Noman admits it. Elizabeth Warren gives him the heebee-jeebees. The very idea of a charm offensive offends his sensiblities for being so transparently phony, strategic and self-serving a concept. Nevertheless, today she courted the US Chamber of Commerce in her continued drive for the Directorship of the Consumer Financial Protection Bureau, a position to be filled by July 1st. (See also "Will the Real Elizabeth Warren Please Stand Up" (3/15/11), and "For Lovers of Unchecked Power" (3/17/11))
"Rules should be focused, and those that are not useful should be revised or eliminated." Hear, hear! But, can she be trusted? Or will she be like Cass Sunstein, another legal academic who before being named President Obama's head of the Office of Information and Regulatory Affairs co-wrote a book in behavioral economics entitled "Nudge," which argued for structuring social policy in a way to nudge people to "freely" choose what's in their best interest. Putting aside the philosophical questions about what he means by "best interest," Noman notes that Sunstein (like Warren) is an influential advisor to this Administration, and has advised it in a way that leads Noman to believe that his book might more appropriately have been entitled "Bludgeon." Given Sunstein's recent work concerning the manipulative use of psychology by fraudulent and deceptive means to achieve governmental purposes--by cognitively infiltrating online groups and websites--perhaps his next book will be entitled "Indoctrinate." The point is, it doesn't matter what academic regulatory wannabes say while everyone is looking; it's what they say when only their insular communities are paying attention that counts.
The trouble for Warren is twofold. Part of it is particular to her. She has spent her career advocating for the agency she currently "advises," and was instrumental in getting it created through the Dodd-Frank financial reform bill (2010). Her second problem is that this ill-considered law was hustled through Congress and signed by President Obama before the President's own Financial Crisis Inquiry Commission had issued its final report, while the Republicans were but an ineffectual minority, and while the nation was still shocked and reeling from the crisis, not to mention from the torrid pace of menacing legislative initiatives intended to seize the "opportunity" of the financial crisis, in Rahm Emmanuel's telling phrase. Warren took advantage of crisis circumstances--that her brainchild, incidentally, would have done nothing to prevent, or resolve--while Republicans and the people were unable to stop the Democratic blitzkrieg in DC. This behavior, while Democrats held unimpeded sway in the Capitol, does not inspire confidence in her charm offensive, or in what she says while on it. Democrats exhibited brazen opportunism for two entire years, and bragged about it on television to like-minded reporters. Elizabeth Warren is cut from the same cloth. And, should conditions change to enable her to drop the show of empathy and understanding--should she be confirmed to the director position she so transparently craves, for instance--Noman doesn't doubt that she'll seize the opportunity once again to "advocate for consumers" according to her liberal lights, without giving a second thought to industry concerns, or even those of actual (as opposed to idealized) consumers.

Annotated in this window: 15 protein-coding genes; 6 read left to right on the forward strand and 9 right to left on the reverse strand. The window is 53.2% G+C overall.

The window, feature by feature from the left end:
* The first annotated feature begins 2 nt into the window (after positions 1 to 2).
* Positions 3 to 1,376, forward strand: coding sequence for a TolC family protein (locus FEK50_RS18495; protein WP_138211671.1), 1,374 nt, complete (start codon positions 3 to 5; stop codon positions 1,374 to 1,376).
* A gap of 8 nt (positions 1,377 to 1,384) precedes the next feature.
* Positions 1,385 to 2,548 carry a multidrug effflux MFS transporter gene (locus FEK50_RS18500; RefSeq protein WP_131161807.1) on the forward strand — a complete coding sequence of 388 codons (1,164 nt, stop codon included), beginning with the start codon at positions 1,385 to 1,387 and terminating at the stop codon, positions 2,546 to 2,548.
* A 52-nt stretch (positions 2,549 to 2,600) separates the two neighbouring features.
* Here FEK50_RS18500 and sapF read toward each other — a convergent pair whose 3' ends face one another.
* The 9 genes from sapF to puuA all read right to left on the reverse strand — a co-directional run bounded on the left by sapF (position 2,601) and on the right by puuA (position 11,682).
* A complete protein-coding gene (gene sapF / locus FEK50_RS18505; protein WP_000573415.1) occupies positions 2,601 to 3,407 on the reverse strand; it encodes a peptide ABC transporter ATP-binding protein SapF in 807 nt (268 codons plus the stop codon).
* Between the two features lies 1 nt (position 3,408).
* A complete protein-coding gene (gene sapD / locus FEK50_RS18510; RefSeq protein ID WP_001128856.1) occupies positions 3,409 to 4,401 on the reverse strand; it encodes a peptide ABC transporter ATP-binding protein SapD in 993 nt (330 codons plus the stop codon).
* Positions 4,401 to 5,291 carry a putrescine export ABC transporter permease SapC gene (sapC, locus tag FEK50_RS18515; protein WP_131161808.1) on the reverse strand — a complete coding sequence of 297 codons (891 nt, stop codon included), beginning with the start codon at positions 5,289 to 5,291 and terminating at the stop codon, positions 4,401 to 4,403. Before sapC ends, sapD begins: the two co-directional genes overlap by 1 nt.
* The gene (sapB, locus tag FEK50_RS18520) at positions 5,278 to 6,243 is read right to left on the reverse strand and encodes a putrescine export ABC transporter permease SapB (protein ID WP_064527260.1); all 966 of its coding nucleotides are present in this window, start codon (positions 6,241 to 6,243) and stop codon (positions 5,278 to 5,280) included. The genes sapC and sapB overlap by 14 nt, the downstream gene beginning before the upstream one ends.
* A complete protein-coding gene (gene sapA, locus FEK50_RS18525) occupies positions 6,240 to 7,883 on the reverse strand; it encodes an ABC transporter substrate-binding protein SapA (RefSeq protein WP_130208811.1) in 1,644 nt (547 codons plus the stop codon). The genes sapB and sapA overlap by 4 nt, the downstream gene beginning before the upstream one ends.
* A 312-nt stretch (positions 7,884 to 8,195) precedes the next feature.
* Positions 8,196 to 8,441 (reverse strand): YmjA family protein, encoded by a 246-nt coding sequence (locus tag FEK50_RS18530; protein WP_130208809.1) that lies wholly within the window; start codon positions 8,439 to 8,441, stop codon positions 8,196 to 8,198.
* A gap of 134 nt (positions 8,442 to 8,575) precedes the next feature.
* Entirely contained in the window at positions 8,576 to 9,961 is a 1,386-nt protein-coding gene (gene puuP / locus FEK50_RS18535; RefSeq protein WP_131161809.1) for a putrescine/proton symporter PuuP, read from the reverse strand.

Noman neither believes nor trusts her. Fortunately, neither do a number of Senators who will be called upon to confirm her to the post should she be nominated. Unfortunately, she can count on most of the media to run interference for her, and her party still controls the Senate. One can only hope that the specter of the 2010 elections still haunts those Democrats up for reelection in 2012.